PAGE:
This article was originally published in FilmInk magazine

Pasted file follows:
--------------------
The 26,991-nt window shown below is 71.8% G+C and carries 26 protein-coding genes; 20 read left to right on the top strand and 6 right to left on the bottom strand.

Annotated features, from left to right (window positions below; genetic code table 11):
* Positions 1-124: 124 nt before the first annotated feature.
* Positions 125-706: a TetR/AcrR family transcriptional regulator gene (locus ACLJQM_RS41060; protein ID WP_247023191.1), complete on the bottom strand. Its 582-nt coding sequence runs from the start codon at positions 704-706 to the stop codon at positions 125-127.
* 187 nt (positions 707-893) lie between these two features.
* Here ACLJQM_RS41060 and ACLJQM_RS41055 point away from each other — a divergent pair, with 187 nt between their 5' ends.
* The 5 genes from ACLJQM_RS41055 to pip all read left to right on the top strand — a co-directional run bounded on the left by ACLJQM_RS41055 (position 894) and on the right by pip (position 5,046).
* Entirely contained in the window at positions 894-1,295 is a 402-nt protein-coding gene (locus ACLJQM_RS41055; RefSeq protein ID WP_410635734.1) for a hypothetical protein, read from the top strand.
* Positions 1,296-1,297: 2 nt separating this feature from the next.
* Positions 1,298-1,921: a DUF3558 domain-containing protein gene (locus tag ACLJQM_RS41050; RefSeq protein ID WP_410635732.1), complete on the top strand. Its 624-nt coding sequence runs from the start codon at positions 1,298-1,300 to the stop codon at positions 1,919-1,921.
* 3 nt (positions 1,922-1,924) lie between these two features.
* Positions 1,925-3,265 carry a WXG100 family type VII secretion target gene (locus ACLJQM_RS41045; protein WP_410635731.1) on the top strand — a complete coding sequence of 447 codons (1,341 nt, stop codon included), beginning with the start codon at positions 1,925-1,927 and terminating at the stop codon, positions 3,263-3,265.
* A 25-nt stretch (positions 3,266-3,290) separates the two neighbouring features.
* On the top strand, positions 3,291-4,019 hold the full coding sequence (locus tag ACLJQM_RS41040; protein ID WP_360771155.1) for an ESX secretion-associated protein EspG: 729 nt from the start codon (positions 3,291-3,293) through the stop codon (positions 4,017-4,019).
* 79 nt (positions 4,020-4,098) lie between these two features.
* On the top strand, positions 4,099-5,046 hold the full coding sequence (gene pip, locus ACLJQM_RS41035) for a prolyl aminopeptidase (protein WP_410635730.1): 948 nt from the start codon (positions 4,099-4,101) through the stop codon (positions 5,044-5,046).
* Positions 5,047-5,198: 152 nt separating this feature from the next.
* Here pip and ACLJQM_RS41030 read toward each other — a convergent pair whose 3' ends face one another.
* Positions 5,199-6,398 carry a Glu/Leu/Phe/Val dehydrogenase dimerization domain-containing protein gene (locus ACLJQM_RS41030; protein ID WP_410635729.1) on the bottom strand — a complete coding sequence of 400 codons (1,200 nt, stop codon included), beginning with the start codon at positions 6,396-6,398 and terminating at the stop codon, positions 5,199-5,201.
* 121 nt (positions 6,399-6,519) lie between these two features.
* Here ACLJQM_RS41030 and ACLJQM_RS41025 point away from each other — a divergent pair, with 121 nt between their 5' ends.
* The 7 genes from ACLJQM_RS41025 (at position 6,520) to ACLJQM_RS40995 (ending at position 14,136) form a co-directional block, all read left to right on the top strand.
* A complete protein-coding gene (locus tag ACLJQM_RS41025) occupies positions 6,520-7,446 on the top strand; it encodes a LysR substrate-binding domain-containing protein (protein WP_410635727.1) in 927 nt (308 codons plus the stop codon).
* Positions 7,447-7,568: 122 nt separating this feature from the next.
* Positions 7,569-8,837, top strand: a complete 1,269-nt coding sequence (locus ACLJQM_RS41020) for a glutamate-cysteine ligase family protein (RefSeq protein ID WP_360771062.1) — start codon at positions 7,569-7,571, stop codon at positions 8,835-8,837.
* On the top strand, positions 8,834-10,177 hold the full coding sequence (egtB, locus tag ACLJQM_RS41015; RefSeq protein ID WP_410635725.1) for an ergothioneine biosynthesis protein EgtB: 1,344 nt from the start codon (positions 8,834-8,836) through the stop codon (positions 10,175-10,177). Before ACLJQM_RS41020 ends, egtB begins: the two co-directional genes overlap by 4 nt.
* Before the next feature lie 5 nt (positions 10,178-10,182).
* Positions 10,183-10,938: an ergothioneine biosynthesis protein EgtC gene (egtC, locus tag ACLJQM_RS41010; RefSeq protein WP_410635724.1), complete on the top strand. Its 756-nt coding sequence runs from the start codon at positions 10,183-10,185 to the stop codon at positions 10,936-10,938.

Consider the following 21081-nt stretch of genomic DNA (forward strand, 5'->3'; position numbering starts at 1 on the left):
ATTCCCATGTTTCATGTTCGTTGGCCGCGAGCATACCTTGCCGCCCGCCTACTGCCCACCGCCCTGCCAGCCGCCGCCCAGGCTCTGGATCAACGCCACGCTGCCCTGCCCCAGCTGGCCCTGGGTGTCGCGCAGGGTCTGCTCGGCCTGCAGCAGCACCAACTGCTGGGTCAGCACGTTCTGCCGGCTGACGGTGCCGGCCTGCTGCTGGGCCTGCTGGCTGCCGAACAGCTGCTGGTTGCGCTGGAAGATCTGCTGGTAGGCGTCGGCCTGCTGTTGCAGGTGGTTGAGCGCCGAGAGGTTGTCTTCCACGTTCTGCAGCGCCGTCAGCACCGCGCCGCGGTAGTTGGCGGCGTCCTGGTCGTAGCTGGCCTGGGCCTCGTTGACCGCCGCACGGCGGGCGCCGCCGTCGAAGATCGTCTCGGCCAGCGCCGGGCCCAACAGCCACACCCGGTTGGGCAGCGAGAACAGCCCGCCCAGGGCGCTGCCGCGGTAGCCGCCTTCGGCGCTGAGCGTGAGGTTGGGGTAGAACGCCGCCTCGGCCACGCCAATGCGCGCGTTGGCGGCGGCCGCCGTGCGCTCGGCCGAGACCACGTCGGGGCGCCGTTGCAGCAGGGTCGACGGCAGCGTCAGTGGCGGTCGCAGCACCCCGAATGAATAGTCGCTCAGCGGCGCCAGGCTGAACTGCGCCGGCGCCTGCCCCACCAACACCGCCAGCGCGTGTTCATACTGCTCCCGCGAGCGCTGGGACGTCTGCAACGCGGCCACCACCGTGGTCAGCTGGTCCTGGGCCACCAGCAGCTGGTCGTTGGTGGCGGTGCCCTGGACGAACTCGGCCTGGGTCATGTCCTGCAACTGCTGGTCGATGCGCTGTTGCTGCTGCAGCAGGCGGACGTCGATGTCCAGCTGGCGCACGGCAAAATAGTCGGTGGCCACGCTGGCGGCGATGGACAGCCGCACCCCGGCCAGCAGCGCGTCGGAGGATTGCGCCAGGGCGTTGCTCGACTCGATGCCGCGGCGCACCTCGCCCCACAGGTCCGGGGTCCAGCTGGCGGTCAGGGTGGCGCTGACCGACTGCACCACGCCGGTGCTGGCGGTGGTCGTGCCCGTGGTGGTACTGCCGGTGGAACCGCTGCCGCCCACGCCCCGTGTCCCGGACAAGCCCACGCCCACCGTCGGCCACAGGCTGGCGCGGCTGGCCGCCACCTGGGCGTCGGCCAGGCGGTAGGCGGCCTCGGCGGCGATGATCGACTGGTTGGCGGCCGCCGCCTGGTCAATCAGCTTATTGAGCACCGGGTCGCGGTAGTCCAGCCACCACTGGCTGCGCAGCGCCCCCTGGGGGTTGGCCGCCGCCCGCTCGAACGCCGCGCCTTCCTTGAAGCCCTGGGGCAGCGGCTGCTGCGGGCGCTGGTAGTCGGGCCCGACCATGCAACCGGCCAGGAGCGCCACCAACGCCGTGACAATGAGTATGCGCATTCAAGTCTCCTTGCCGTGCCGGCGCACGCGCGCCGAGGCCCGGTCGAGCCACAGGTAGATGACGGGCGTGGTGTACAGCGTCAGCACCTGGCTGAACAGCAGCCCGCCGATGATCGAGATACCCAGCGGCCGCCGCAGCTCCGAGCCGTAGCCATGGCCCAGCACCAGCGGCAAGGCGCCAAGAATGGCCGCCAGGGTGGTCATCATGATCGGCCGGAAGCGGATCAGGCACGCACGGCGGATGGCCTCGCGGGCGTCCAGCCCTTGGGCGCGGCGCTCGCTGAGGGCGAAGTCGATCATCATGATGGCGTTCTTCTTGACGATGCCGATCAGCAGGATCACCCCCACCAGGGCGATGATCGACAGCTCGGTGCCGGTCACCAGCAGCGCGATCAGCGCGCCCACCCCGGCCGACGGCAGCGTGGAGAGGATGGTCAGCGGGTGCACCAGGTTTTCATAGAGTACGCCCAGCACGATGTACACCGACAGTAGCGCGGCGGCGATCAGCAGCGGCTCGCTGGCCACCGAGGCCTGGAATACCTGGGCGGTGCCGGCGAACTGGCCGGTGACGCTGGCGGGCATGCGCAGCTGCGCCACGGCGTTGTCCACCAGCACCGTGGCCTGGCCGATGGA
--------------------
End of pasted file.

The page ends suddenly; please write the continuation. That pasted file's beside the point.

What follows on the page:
Wholly biased and visually drab, what Blackfish lacks in technical appeal, it makes up for in tenacity. The film is, in more than one way, akin to a piece on A Current Affair - complete with amateurish animated interjections and a selection of interviewees with as biased a viewpoint as could be found. Director Gabriela Cowperthwaite lays out the life story of 5,400 kilogram orca, Tilikum, whose continued captivity has cost 3 people their lives, including star SeaWorld trainer, Dawn Brancheau. Told from a series of anecdotes from ex-trainers, Blackfish uses Tilikum as the basis for a 90-minute takedown of SeaWorld's often blatantly evil dealings with these animals. Delving into interviews with whale researchers and neurologists, Cowperthwaite posits that, due to their mental complexity, imprisonment induces a form of violent psychosis in killer whales - much to the detriment of the money-grubbing executives at SeaWorld. [[MORE]]Most engaging are the film's digressions into the biological side of things and by the film’s conclusion, Tilikum is as much a human character as his trainers. Cowperthwaite doesn't linger here for long though, prioritising social activism over nature lesson. She's taken great pains to compile footage of Tilikum's aggressions; the end result is a series of horrifying amateur videos from flabbergasted SeaWorld audiences. Ultimately, the deaths of the trainers are not the most tragic aspect, but rather the continued torment orcas face in captivity to this day. Blackfish's lopsided perspective and flat visuals are presented with such an impassioned voice that the film's inherent shortcomings hardly matter. As the interviewees begin to break down while recounting their encounters with orcas, it's hard to imagine any audiences even contemplating taking their families back to SeaWorld. The visceral sentiment is overpowering and falling just short of slander, Blackfish is a harrowing experience.